Figure 6. Suberoylanilide hydroxamic acid (SAHA) decreases the expression of LMP1 and EBNA1 proteins in Epstein–Barr virus (EBV)-positive T and natural killer (NK) cell lines. EBV-positive T and NK cell lines were treated with 5 μM SAHA or DMSO for 48 h. EBNA1 and LMP1 were detected by immunoblotting. β-Actin was used as a loading control.

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In vivo effects of suberoylanilide hydroxamic acid using the mouse xenograft model

After confirmation of the in vitro effect of SAHA, we extended our work to an in vivo xenograft model. Initially, we inoculated six T and NK cell lines into immunodeficient NOG mice via various routes. Of the EBV-positive T or NK cell lines used, only the SNK6 cell line was engrafted after subcutaneous or intravenous inoculation (Suppl. Table S1). The Jurkat cell line, which is EBV-negative and IL-2 independent, could also be engrafted, raising the possibility that IL-2 dependency may be associated with the engraftment. We cultured six cell lines with the different concentration of IL-2, and found that SNK6 was less dependent of IL-2 compared with other T/NK cell lines (Suppl. Fig. S1). We considered that the independency of IL-2 can explain the success of engraftment, at least partially. Because evaluation of the former was easier, the subcutaneous model was used in subsequent experiments.

We subcutaneously inoculated 1 × 106 SNK6 cells into NOG mice. All of the mice developed tumors at the site of inoculation. Four days after the inoculation, mice were treated with SAHA daily up to day 28. The treated mice normally tolerated SAHA without showing any obvious toxicity. During this period, no significant difference in the body weights of SAHA-treated and control mice was noted (data not shown). Until the end of the experiment, the size of tumors in SAHA-treated mice increased gradually, but the tumor volume was significantly less than the control group (Fig. 7a). EBER ISH showed the extent of the tumor in each mouse (Fig. 7b). In the SAHA-treated mouse, the tumor was regressed with degeneration. Additionally, SAHA-treated mice showed a significantly lower plasma EBV-DNA level (Fig. 7c). Furthermore, SAHA showed significant inhibitory effects on most EBV-encoded genes in tumor tissues (Fig. 7d). Finally, we collected samples from organs at 30 days after inoculation and performed EBER ISH. EBER-positive cells were detected in the organs of control mice, but not SAHA-treated mice (Fig. 7e). In the spleen, liver and lung, EBER-positive cells were sporadically observed in focal lesions, indicating hematogenous dissemination of tumor cells. Conversely, the expansion of EBER-positive cells from the renal capsule to parenchyma was observed in the kidney, indicating direct invasion. These results indicated that SAHA inhibited metastasis and invasion of lymphoma cells.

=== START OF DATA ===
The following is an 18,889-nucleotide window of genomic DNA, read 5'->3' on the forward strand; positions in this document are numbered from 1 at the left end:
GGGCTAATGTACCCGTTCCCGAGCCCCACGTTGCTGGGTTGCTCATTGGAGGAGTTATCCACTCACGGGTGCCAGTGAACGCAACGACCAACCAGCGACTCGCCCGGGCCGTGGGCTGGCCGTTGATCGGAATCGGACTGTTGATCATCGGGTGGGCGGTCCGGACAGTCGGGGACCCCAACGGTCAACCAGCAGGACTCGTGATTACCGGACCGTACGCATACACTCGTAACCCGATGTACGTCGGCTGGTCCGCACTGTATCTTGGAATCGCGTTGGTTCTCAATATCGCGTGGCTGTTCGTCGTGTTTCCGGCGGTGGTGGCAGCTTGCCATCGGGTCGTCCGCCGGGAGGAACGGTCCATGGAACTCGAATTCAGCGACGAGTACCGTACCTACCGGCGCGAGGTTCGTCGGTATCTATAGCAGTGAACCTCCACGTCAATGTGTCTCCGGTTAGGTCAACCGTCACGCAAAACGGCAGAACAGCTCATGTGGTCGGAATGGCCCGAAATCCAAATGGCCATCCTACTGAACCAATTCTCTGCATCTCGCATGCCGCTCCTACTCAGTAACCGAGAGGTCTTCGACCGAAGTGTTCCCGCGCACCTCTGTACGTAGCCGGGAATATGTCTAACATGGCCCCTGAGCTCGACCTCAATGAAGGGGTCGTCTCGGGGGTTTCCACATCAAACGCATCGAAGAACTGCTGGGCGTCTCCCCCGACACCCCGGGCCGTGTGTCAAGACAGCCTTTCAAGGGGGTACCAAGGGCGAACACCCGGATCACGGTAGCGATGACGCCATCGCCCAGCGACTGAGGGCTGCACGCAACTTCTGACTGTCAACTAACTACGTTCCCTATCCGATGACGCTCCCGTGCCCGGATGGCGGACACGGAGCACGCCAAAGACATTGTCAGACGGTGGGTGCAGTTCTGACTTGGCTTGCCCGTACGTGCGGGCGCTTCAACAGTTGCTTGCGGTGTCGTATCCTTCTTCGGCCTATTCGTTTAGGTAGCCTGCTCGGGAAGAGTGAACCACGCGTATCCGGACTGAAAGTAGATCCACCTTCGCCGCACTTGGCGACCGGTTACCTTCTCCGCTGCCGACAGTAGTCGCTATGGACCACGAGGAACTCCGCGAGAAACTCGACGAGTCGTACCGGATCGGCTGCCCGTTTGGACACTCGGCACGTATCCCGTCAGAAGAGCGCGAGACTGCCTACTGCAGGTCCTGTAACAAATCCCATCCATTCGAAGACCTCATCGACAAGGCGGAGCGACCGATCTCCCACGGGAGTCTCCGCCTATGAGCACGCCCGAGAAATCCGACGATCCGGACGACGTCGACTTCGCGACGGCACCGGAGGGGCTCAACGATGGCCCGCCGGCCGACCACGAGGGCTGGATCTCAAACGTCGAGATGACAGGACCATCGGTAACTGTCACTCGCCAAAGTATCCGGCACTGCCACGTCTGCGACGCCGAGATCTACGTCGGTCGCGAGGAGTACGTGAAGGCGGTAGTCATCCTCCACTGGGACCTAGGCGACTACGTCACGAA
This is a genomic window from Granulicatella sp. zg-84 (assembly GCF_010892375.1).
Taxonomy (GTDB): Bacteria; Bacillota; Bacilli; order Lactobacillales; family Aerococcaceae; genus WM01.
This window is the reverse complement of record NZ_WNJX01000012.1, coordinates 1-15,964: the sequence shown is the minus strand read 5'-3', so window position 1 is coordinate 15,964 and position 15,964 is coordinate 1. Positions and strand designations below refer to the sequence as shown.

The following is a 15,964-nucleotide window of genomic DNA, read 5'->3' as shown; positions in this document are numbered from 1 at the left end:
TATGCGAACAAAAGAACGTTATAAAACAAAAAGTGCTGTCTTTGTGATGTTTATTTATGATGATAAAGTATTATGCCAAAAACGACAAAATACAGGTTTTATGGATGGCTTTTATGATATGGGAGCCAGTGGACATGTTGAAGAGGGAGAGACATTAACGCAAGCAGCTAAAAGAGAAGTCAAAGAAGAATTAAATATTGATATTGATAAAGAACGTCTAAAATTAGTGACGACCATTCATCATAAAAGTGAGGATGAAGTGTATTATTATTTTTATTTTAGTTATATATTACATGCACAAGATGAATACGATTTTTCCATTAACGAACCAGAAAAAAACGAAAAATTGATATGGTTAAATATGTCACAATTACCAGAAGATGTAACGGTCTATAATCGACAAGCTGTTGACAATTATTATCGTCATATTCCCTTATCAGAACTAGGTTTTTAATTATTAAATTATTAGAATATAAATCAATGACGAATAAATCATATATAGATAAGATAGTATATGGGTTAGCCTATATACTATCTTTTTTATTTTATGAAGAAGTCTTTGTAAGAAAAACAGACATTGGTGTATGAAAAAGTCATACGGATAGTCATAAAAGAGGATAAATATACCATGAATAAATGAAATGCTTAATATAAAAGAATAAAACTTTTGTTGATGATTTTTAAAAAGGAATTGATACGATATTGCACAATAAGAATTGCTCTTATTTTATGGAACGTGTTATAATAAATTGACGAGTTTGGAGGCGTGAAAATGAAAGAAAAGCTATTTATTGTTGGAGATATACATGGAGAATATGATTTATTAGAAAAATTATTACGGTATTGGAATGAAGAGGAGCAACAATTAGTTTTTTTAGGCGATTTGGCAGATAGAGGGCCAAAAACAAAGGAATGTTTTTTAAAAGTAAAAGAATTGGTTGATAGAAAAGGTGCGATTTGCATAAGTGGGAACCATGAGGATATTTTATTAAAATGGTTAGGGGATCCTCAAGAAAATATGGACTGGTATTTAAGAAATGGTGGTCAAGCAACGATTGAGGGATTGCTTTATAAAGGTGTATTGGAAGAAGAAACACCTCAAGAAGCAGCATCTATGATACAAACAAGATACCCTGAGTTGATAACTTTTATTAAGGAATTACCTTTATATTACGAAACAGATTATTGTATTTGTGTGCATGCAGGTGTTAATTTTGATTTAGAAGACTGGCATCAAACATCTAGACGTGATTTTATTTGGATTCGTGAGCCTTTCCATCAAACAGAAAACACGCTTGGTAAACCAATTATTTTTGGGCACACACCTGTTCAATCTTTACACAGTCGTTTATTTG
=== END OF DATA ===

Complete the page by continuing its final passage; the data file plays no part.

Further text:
image

Figure 7. Suberoylanilide hydroxamic acid (SAHA) inhibits tumor growth and metastasis of Epstein–Barr virus (EBV)-positive natural killer (NK) cell lymphoma. (a) SNK6 cells (1 × 106 per mouse) were inoculated subcutaneously into NOG mice. Mice were treated with 100 mg/kg SAHA or DMSO (control) daily from days 4 to 28. Tumor sizes were measured twice per week. (b) At 30 days after inoculation, mice were killed, and Epstein–Barr virus-encoded small RNA-positive cells were detected by in situ hybridization in tumor tissues of SAHA-treated or control mice (scale bars: 200 μm). (c) At 30 days after inoculation, peripheral blood was collected, and plasma was separated. EBV-DNA was quantified by real-time PCR. (d) At 30 days, EBV-related gene expression in tumor tissues was quantified. β2-Microglobulin was used for relative quantification and assigned an arbitrary value of 1 (100). (e) EBER-positive cells, which meant EBV-positive lymphoma cells, were detected by in situ hybridization in organ tissues of SAHA-treated or control mice (scale bars: 200 μm). *P < 0.05, **< 0.01, ***< 0.002 by Mann–Whitney U-test.